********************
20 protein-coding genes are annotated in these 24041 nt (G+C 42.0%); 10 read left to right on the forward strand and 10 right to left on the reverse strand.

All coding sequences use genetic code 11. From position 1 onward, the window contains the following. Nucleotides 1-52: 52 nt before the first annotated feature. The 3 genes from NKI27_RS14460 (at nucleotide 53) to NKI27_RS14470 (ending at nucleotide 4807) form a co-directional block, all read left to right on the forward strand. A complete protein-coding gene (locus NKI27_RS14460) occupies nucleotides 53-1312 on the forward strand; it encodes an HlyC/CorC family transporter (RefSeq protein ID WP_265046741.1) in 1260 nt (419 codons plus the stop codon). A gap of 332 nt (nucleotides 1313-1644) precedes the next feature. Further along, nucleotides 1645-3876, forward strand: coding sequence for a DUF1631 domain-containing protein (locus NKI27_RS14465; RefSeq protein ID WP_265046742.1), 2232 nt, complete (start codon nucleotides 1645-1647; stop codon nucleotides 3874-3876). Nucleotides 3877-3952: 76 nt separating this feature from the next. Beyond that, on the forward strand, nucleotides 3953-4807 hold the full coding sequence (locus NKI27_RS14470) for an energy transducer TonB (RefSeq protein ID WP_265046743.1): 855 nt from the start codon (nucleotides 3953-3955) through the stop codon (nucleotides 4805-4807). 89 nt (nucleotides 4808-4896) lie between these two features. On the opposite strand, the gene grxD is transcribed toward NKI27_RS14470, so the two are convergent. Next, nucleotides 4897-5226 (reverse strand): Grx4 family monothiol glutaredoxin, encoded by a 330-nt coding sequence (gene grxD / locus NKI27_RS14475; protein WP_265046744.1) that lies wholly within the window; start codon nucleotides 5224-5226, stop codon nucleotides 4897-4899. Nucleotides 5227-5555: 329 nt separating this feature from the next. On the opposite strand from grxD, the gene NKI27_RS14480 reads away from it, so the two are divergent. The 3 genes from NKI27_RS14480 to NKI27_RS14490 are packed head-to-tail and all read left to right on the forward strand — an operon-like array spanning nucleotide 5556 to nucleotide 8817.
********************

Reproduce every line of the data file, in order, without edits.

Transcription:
20 protein-coding genes are annotated in these 24041 nt (G+C 42.0%); 10 read left to right on the forward strand and 10 right to left on the reverse strand.

All coding sequences use genetic code 11. From position 1 onward, the window contains the following. Nucleotides 1-52: 52 nt before the first annotated feature. The 3 genes from NKI27_RS14460 (at nucleotide 53) to NKI27_RS14470 (ending at nucleotide 4807) form a co-directional block, all read left to right on the forward strand. A complete protein-coding gene (locus NKI27_RS14460) occupies nucleotides 53-1312 on the forward strand; it encodes an HlyC/CorC family transporter (RefSeq protein ID WP_265046741.1) in 1260 nt (419 codons plus the stop codon). A gap of 332 nt (nucleotides 1313-1644) precedes the next feature. Further along, nucleotides 1645-3876, forward strand: coding sequence for a DUF1631 domain-containing protein (locus NKI27_RS14465; RefSeq protein ID WP_265046742.1), 2232 nt, complete (start codon nucleotides 1645-1647; stop codon nucleotides 3874-3876). Nucleotides 3877-3952: 76 nt separating this feature from the next. Beyond that, on the forward strand, nucleotides 3953-4807 hold the full coding sequence (locus NKI27_RS14470) for an energy transducer TonB (RefSeq protein ID WP_265046743.1): 855 nt from the start codon (nucleotides 3953-3955) through the stop codon (nucleotides 4805-4807). 89 nt (nucleotides 4808-4896) lie between these two features. On the opposite strand, the gene grxD is transcribed toward NKI27_RS14470, so the two are convergent. Next, nucleotides 4897-5226 (reverse strand): Grx4 family monothiol glutaredoxin, encoded by a 330-nt coding sequence (gene grxD / locus NKI27_RS14475; protein WP_265046744.1) that lies wholly within the window; start codon nucleotides 5224-5226, stop codon nucleotides 4897-4899. Nucleotides 5227-5555: 329 nt separating this feature from the next. On the opposite strand from grxD, the gene NKI27_RS14480 reads away from it, so the two are divergent. The 3 genes from NKI27_RS14480 to NKI27_RS14490 are packed head-to-tail and all read left to right on the forward strand — an operon-like array spanning nucleotide 5556 to nucleotide 8817.